- Age Range: 8 - 12 years
- Grade Level: 3 - 7
- Series: Magisterium (Book 1)
- Paperback: 304 pages
- Publisher: Scholastic Press (July 28, 2015)
- Language: English
- ISBN-10: 0545522269
- ISBN-13: 978-0545522267
- Product Dimensions: 5.4 x 0.8 x 7.6 inches
- Shipping Weight: 1.6 ounces (View shipping rates and policies)
- Average Customer Review: 4.4 out of 5 stars See all reviews (505 customer reviews)
- Amazon Best Sellers Rank: #7,153 in Books (See Top 100 in Books)
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The Iron Trial (Magisterium #1) Paperback – July 28, 2015
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From School Library Journal
Gr 5–8—All his life Callum Hunt has been warned by his father that practicing magic is a guaranteed death sentence, the only certain way to make sure he doesn't reach his 18th birthday. When Call is summoned to attend the entrance exams for The Magisterium, a more-sinister version of Hogwarts School of Witchcraft & Wizardry, he promises his father he will deliberately fail the test to avoid the dangerous lure of magic school. Unfortunately, magic is in Call's blood, and though his permanent limp and sarcastic attitude do not appear to serve him well during testing, he is selected with two other "Iron Years" to be a pupil of the greatest mage of all, Master Rufus. Black and Clare have created a unique world in The Magisterium, adroitly sidestepping reader fatigue with the many post-Harry Potter "magical academy" fiction series. The underground school's labyrinthine tunnels, mysterious caverns, and strange rivers are an alternately wondrous and creepy setting for this hero's quest. The diverse main trio's multidimensional portrayals leave aside easy characterizations in favor of complex motivations which add depth to each character. Best of all, a late-stage reveal of the novel's true hero and villain neatly turn fantasy tropes on their heads.—Elisabeth Gattullo Marrocolla, Darien Library, CT --This text refers to the Hardcover edition.
* “A thrilling coming-of-age story that embraces fantasy tropes while keeping readers guessing.” – Publishers Weekly, starred review
“A promising beginning to a complex exploration of good and evil, as well as friendship's loyalty.” – Kirkus Reviews
“The Iron Trial is a fun, heroic narrative. . . . A delicious must-read.” – The Globe & Mail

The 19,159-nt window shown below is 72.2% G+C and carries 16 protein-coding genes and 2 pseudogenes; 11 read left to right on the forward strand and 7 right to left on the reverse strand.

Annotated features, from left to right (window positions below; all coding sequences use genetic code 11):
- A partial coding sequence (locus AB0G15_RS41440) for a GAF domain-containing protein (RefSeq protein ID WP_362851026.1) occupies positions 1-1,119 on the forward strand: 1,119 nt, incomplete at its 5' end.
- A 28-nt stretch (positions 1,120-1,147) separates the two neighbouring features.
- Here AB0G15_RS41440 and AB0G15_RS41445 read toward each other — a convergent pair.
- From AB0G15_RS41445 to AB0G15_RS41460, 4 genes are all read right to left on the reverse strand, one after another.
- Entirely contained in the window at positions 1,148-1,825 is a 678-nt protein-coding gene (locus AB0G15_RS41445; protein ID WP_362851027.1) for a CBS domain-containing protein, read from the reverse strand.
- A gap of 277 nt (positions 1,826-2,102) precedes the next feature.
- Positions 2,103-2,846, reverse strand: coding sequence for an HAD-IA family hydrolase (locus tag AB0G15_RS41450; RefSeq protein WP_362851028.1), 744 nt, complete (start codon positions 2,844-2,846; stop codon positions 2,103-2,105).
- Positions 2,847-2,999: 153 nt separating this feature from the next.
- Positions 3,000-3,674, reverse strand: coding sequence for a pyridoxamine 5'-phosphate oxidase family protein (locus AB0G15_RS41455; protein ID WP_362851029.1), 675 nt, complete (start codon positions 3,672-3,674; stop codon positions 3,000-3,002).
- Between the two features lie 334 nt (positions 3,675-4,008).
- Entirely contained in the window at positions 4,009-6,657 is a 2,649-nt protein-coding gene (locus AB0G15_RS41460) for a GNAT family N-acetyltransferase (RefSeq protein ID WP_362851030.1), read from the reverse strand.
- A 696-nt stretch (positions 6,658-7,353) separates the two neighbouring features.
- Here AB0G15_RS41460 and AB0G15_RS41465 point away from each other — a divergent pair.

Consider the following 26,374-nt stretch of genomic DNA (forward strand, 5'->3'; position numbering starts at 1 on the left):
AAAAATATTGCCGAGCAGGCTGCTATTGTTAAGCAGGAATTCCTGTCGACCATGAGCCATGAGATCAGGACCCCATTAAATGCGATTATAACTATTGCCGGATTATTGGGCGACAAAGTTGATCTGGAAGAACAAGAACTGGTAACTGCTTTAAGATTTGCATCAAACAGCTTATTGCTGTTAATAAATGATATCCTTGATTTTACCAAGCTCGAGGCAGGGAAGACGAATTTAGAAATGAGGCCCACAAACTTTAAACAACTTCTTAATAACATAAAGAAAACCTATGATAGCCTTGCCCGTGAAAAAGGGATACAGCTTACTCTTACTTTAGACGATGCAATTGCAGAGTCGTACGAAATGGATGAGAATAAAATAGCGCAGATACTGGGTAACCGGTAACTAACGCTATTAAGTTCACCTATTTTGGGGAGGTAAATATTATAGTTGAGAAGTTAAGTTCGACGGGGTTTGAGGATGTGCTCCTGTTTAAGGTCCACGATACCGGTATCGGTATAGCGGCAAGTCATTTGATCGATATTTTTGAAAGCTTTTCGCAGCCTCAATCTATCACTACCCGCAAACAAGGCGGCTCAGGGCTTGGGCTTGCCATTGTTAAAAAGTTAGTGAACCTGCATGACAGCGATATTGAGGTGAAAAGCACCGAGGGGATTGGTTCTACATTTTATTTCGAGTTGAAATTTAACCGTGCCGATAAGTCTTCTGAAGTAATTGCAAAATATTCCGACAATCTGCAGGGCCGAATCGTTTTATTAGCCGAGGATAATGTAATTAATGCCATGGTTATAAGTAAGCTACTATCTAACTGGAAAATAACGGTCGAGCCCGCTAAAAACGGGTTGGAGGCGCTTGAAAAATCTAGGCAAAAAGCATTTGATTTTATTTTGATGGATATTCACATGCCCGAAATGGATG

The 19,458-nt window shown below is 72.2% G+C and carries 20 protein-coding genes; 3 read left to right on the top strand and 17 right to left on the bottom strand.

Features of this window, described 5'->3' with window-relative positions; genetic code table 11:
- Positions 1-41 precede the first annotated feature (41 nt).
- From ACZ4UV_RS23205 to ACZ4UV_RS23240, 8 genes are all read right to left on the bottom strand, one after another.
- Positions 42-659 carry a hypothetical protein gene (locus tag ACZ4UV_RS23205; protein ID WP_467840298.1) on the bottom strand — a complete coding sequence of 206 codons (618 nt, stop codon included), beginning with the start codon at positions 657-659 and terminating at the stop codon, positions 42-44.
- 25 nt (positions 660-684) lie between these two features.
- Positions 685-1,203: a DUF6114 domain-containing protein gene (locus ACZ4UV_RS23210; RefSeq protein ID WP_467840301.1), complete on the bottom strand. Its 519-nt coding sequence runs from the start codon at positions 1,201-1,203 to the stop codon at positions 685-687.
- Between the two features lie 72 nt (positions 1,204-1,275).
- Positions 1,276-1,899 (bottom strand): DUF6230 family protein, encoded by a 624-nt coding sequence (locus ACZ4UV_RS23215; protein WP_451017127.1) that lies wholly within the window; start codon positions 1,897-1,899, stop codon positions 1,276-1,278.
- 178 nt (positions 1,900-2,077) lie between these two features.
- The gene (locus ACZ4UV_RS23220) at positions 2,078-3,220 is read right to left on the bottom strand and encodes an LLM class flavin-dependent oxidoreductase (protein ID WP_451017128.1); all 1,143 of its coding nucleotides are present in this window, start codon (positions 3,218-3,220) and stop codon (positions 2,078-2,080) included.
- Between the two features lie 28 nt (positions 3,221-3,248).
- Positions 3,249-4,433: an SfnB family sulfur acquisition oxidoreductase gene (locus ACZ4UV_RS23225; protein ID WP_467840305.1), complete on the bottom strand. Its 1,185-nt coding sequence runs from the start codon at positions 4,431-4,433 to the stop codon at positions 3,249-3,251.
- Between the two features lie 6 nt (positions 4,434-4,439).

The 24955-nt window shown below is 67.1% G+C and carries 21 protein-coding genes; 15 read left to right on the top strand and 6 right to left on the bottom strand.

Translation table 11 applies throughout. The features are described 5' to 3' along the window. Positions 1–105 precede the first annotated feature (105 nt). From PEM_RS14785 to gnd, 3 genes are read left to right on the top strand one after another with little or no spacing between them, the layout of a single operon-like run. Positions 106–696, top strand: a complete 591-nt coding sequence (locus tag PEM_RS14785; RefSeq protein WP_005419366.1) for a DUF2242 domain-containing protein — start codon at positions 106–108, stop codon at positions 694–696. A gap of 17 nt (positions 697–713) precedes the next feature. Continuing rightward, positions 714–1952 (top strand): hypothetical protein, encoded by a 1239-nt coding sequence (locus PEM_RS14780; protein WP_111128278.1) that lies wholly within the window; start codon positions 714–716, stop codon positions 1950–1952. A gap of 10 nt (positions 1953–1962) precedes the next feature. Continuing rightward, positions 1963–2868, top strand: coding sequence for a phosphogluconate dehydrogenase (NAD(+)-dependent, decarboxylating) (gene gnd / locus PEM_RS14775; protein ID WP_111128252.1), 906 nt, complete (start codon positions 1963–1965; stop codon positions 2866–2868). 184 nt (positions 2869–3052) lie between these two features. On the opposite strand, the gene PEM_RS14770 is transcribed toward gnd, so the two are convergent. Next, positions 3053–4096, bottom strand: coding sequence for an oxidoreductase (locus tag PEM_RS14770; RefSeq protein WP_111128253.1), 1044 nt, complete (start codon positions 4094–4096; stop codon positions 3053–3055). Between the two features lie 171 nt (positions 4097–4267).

“This is an incredible book. . . . Once you've started reading, it's hard to put the book down.” – The Guardian
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Top customer reviews
The concept of a chosen one and magical schools is one that’s a bit overdone as of late, but Clare and Black manage to keep it interesting with plenty of new elements. I’ve always been a lover of alchemy ever since I was little, but in most stories about magic it is mentioned off-hand and never really focused on if it is mentioned at all, so it was awesome to see it take center stage here. There’s also some hints at a decent explanation of the magic and where it is drawn from, something that generally seems to be lacking in other books of this sort.
It was also refreshing not to have a love triangle of any sort hinted at, but if I know Clare there’s a decent chance something of the sort will show up in the later books of this series as the characters get a bit older. I do sort of hope it doesn’t though. It really isn’t needed. Either way though, I will certainly be eagerly devouring the rest of this series as it comes out.
The second thing I liked about it is that many of the characters are inviting, particularly Master Rufus, Aaron and Tamara, and I like the ways they've affected Callum over the course of the book. They've begun to trust and depend on one another, to hold each other up when needed, and I hope that continues.
I really like her child characters - they're real, always complex and rough-edged, and uncomfortable in their own skins, just as children actually are in growing up. They aren't innocents, but they're also not all candidates for Lord of the Flies, either, just a spectrum of people in the process of growing up, of discovering who they've been and deciding who they want to be. Very human and, in differing degrees, hopeful, angry, empathetic and frightened, all at the same time.
The prologue was initially very confusing to me, I had a hard time getting into it because it was like jumping feet first into a confusing new world. Once the first chapter started though it got a lot more interesting and was easier to read. During times of a lot of action things seemed to get a little muddy for me and I had to go back and reread parts again to figure out what had just happened. Around the halfway point I had a hard time making myself continue to read it and it took me over a week to finish which is pretty unusual for me.
The end though. The end makes it worth the effort and I’m glad I continued to read it. The twist at the end was amazing and not at all what I expected; I definitely did not see that coming.
As an overall, I will definitely pick up the next book in the series because I am interested to see where it goes and I am a sucker for this style of book.
It wasn't the best book I've ever read, but I thought it was very good overall.